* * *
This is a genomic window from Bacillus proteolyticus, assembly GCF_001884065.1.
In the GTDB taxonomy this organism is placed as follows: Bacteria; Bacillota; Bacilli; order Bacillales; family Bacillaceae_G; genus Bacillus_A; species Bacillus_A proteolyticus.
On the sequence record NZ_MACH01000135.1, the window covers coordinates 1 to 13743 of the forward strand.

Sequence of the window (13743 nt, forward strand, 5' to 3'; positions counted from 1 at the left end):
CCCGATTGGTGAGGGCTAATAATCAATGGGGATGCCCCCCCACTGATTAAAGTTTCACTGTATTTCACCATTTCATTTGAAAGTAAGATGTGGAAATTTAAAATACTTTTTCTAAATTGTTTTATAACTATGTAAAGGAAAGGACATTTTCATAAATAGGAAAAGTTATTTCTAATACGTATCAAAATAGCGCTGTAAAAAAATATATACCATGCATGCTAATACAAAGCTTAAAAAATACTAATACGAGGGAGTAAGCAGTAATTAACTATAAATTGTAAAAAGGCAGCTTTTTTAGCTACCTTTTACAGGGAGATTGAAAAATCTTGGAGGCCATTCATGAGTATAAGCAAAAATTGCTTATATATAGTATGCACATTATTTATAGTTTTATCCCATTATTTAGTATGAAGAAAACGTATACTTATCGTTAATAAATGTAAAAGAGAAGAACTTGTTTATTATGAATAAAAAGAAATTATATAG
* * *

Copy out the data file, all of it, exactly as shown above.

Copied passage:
This is a genomic window from Bacillus proteolyticus, assembly GCF_001884065.1.
In the GTDB taxonomy this organism is placed as follows: Bacteria; Bacillota; Bacilli; order Bacillales; family Bacillaceae_G; genus Bacillus_A; species Bacillus_A proteolyticus.
On the sequence record NZ_MACH01000135.1, the window covers coordinates 1 to 13743 of the forward strand.

Sequence of the window (13743 nt, forward strand, 5' to 3'; positions counted from 1 at the left end):
CCCGATTGGTGAGGGCTAATAATCAATGGGGATGCCCCCCCACTGATTAAAGTTTCACTGTATTTCACCATTTCATTTGAAAGTAAGATGTGGAAATTTAAAATACTTTTTCTAAATTGTTTTATAACTATGTAAAGGAAAGGACATTTTCATAAATAGGAAAAGTTATTTCTAATACGTATCAAAATAGCGCTGTAAAAAAATATATACCATGCATGCTAATACAAAGCTTAAAAAATACTAATACGAGGGAGTAAGCAGTAATTAACTATAAATTGTAAAAAGGCAGCTTTTTTAGCTACCTTTTACAGGGAGATTGAAAAATCTTGGAGGCCATTCATGAGTATAAGCAAAAATTGCTTATATATAGTATGCACATTATTTATAGTTTTATCCCATTATTTAGTATGAAGAAAACGTATACTTATCGTTAATAAATGTAAAAGAGAAGAACTTGTTTATTATGAATAAAAAGAAATTATATAG